Spray booth

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Dood! It looks you have as much work into that booth as I put into a build (or two!)

Soooooo beats my "booth" which is just holding a set of forks up in the air by the thread end!
It’s not that hard or takes long to make. I used mostly stuff I had on hand. I had to buy the filter and one conduit. The bike frame is stuck on a shorter piece of conduit through the head tube. Gravity keeps it in place. The conduit that holds the frame is stuck into a cast iron yard umbrella stand. It’s a pretty big booth but you can walk all around the frame when spraying without having to worry about touching the frame. I think with Velcro instead of staples that you could make one that collapses down for storage once the poles are pulled out of the wood blocks. Then again, staples are super easy and heavy plastic sheeting, like for a crawl space dirt floor, is pretty cheap for a box big enough for a paint booth lifetime supply. Flat rocks hold the clear plastic to the floor plastic tarp. A water spray down was used after the primer coats and allowed to dry until the next day. That got rid of the primer dust. It withstood two rain storms so far. One just needed the rain puddle removed from the roof and the other a little more repair. It’s outside for the light and on the south side of our garage as all our strong winds are from the north.
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kingfish254

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Nice, that sure beats my urban paint booth of two trash cans in the alley, a piece of superstrut, and some homemade part hooks. :D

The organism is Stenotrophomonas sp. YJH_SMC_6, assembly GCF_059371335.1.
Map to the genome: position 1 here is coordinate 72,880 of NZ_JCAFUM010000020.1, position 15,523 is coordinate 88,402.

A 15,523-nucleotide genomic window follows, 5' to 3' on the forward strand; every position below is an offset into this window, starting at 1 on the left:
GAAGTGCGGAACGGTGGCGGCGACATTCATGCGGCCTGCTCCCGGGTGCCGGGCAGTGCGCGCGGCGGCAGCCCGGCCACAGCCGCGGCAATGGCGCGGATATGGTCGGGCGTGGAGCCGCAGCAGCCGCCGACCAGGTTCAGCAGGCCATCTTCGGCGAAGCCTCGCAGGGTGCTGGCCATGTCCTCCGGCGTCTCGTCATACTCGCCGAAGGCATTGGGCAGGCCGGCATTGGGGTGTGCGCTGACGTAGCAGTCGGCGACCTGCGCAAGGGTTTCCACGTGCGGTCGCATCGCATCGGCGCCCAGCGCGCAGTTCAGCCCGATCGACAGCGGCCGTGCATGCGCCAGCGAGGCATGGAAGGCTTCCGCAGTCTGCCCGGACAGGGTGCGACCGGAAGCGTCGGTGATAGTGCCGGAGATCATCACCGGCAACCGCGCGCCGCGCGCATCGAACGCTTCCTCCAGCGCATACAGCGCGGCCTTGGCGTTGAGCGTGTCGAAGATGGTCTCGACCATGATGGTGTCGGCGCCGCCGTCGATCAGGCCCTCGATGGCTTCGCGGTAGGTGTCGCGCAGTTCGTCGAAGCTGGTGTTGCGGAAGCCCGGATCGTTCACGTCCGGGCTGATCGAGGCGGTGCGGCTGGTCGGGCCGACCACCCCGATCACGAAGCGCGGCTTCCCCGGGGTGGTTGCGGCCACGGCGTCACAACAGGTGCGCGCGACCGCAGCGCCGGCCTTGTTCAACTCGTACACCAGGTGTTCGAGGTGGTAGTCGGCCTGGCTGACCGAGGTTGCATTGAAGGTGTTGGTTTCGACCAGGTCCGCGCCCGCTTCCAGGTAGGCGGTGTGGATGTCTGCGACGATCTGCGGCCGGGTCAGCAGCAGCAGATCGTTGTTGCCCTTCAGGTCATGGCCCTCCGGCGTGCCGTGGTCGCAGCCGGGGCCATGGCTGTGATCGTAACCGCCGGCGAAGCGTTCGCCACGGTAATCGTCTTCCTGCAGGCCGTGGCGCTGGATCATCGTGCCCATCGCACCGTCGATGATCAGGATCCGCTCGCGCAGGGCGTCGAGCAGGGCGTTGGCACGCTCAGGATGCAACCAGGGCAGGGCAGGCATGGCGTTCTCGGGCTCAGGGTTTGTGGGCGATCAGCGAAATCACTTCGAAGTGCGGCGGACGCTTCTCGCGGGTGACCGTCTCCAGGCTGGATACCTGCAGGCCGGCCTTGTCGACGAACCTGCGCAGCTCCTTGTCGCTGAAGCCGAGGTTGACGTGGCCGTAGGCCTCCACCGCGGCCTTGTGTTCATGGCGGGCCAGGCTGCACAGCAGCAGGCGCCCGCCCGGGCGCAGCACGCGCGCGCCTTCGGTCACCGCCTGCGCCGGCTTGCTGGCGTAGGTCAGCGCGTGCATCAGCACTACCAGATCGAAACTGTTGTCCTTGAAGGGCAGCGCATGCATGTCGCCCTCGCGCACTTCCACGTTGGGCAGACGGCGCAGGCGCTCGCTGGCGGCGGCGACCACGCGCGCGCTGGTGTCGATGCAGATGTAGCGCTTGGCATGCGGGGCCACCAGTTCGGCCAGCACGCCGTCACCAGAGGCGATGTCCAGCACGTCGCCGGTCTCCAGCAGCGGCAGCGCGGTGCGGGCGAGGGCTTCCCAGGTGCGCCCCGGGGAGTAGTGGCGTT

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Nice, that sure beats my urban paint booth of two trash cans in the alley, a piece of superstrut, and some homemade part hooks. :D

So far it’s amazingly smooth, with three 2k primer coats and one base coat. Each coat was wet sanded with 800 grit between coats. This is a real ambitious project as the next step will be with a slight blush pearl powder added to the paint. Then clear. All two part automotive paint. The paint was purchased on line as a complete kit for doing a motorcycle. It contained everything, base coat, hardener, thinner, filters, mixing cups, stir sticks. its thrifty as you aren’t purchasing the usual large amounts.
 
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kingfish254

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Pretty easy and inexpensive to build. The hardest part was sitting around in my rocker for a few days trying to figure out how a smart guy would do it. I finally remembered that I once made a collapsable ice shanty with conduit poles into wood blocks and plastic tarps. It was mounted on skis so the whole works clamped into my roof ski rack on my 1980 Subaru. This is much, much bigger and taller, but the same basic design. Now you can buy colapsable ones. I was ahead of the curve.
 
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Can't see details clearly in this pic. Umbrella base for the steerer, supported in the rear with wire? Is there anything on that pole supporting the front? Anything else I'm missing?